Australian Antarctic Division researchers were working on Macquarie Island when they first saw the iceberg last Thursday about about five miles off the island. It is rare to see an iceberg floating so far north of Antarctica, researchers said.
Macquarie Island is about halfway between Antarctica and Australia, some 930 miles from Tasmania.
The iceberg is about 160ft (50m) high and 1,640ft (500m) long.
It is probably part of one of several larger icebergs that broke off Antarctica’s Ross Ice Shelf between 2000 and 2002, said Neal Young a glaciologist with AAD.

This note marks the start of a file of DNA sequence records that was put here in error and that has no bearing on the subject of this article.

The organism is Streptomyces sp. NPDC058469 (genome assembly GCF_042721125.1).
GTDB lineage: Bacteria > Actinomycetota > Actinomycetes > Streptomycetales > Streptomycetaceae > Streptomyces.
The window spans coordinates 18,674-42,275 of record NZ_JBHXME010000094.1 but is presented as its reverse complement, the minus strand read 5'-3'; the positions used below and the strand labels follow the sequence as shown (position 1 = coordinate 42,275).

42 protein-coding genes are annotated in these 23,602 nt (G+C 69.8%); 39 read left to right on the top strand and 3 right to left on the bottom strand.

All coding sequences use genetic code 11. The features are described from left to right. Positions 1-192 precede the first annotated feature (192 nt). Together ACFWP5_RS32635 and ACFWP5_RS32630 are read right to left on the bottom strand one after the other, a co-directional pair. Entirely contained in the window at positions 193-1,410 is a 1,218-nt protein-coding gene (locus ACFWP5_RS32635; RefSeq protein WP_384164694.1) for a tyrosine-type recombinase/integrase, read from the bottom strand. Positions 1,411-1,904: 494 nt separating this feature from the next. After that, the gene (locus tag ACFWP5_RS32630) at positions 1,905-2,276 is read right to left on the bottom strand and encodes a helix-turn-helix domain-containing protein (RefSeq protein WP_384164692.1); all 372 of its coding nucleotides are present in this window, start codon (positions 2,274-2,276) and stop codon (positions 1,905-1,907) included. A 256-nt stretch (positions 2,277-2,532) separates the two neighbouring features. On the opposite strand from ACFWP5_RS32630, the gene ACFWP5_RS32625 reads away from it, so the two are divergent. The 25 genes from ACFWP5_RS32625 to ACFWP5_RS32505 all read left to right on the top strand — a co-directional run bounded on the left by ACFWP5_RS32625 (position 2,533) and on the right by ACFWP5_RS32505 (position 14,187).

Several icebergs have been drifting slowly northward with the ocean current toward the island over the past year, but it is uncommon for them to move so far into warmer northern waters, he said.
The scientists believe the iceberg will break up and melt rapidly as it continues its journey north. Before it melts, however, it could present a danger to ships navigating the region, Young said.
In 2000, several massive icebergs broke off from Antarctica’s Ross Ice Shelf and the Ronne Ice Shelf.
The first iceberg was about 190 miles (300 kilometres) long and 23 miles (37 kilometres) wide. Those icebergs are now drifting away from Antarctica.